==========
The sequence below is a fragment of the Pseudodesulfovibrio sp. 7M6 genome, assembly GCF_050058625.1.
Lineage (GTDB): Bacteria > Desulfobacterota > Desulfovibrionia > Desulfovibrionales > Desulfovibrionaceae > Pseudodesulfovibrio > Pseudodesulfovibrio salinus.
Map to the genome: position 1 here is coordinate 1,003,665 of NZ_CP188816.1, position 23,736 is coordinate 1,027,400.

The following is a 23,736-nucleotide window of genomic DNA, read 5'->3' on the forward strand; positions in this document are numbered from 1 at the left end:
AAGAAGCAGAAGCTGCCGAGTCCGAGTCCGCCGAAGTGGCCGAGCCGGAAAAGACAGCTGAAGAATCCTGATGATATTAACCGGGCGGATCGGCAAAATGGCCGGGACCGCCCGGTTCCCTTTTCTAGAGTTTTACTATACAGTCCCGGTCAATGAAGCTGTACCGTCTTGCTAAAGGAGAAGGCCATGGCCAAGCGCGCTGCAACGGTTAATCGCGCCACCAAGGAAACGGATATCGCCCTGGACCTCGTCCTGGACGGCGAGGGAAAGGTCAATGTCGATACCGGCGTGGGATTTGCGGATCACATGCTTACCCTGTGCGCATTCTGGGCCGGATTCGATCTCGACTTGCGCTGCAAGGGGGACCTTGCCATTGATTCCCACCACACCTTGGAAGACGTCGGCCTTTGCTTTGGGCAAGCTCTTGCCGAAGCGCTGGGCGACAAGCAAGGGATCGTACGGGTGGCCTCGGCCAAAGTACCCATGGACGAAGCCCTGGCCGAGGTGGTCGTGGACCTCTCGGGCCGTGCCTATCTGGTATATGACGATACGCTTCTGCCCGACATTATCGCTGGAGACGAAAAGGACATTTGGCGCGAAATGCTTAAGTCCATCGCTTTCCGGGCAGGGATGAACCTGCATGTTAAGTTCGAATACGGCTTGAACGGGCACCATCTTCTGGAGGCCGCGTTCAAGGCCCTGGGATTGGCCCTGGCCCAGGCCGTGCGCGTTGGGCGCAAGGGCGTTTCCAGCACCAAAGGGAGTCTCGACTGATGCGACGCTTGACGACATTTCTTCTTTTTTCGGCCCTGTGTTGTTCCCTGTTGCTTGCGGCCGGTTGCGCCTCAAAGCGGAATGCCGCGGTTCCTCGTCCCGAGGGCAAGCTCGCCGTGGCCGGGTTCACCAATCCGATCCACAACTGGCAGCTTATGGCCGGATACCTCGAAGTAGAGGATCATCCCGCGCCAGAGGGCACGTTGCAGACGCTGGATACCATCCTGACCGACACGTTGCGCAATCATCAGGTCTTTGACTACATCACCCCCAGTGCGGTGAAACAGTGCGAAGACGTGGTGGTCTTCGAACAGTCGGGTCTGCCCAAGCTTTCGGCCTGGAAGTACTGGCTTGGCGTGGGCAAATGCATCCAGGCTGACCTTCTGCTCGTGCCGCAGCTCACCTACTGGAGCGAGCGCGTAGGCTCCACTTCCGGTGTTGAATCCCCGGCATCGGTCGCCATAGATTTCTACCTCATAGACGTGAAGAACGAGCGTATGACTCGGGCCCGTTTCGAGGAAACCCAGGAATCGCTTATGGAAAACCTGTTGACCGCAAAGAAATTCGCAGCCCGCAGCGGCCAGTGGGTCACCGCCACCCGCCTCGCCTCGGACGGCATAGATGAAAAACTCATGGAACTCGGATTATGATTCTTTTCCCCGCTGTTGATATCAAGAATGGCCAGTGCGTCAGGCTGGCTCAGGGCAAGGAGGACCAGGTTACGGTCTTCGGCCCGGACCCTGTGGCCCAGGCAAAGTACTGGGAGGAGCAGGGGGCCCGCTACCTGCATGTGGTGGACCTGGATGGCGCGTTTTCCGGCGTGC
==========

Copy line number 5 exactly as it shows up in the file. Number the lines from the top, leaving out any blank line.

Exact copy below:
AAGAAGCAGAAGCTGCCGAGTCCGAGTCCGCCGAAGTGGCCGAGCCGGAAAAGACAGCTGAAGAATCCTGATGATATTAACCGGGCGGATCGGCAAAATGGCCGGGACCGCCCGGTTCCCTTTTCTAGAGTTTTACTATACAGTCCCGGTCAATGAAGCTGTACCGTCTTGCTAAAGGAGAAGGCCATGGCCAAGCGCGCTGCAACGGTTAATCGCGCCACCAAGGAAACGGATATCGCCCTGGACCTCGTCCTGGACGGCGAGGGAAAGGTCAATGTCGATACCGGCGTGGGATTTGCGGATCACATGCTTACCCTGTGCGCATTCTGGGCCGGATTCGATCTCGACTTGCGCTGCAAGGGGGACCTTGCCATTGATTCCCACCACACCTTGGAAGACGTCGGCCTTTGCTTTGGGCAAGCTCTTGCCGAAGCGCTGGGCGACAAGCAAGGGATCGTACGGGTGGCCTCGGCCAAAGTACCCATGGACGAAGCCCTGGCCGAGGTGGTCGTGGACCTCTCGGGCCGTGCCTATCTGGTATATGACGATACGCTTCTGCCCGACATTATCGCTGGAGACGAAAAGGACATTTGGCGCGAAATGCTTAAGTCCATCGCTTTCCGGGCAGGGATGAACCTGCATGTTAAGTTCGAATACGGCTTGAACGGGCACCATCTTCTGGAGGCCGCGTTCAAGGCCCTGGGATTGGCCCTGGCCCAGGCCGTGCGCGTTGGGCGCAAGGGCGTTTCCAGCACCAAAGGGAGTCTCGACTGATGCGACGCTTGACGACATTTCTTCTTTTTTCGGCCCTGTGTTGTTCCCTGTTGCTTGCGGCCGGTTGCGCCTCAAAGCGGAATGCCGCGGTTCCTCGTCCCGAGGGCAAGCTCGCCGTGGCCGGGTTCACCAATCCGATCCACAACTGGCAGCTTATGGCCGGATACCTCGAAGTAGAGGATCATCCCGCGCCAGAGGGCACGTTGCAGACGCTGGATACCATCCTGACCGACACGTTGCGCAATCATCAGGTCTTTGACTACATCACCCCCAGTGCGGTGAAACAGTGCGAAGACGTGGTGGTCTTCGAACAGTCGGGTCTGCCCAAGCTTTCGGCCTGGAAGTACTGGCTTGGCGTGGGCAAATGCATCCAGGCTGACCTTCTGCTCGTGCCGCAGCTCACCTACTGGAGCGAGCGCGTAGGCTCCACTTCCGGTGTTGAATCCCCGGCATCGGTCGCCATAGATTTCTACCTCATAGACGTGAAGAACGAGCGTATGACTCGGGCCCGTTTCGAGGAAACCCAGGAATCGCTTATGGAAAACCTGTTGACCGCAAAGAAATTCGCAGCCCGCAGCGGCCAGTGGGTCACCGCCACCCGCCTCGCCTCGGACGGCATAGATGAAAAACTCATGGAACTCGGATTATGATTCTTTTCCCCGCTGTTGATATCAAGAATGGCCAGTGCGTCAGGCTGGCTCAGGGCAAGGAGGACCAGGTTACGGTCTTCGGCCCGGACCCTGTGGCCCAGGCAAAGTACTGGGAGGAGCAGGGGGCCCGCTACCTGCATGTGGTGGACCTGGATGGCGCGTTTTCCGGCGTGC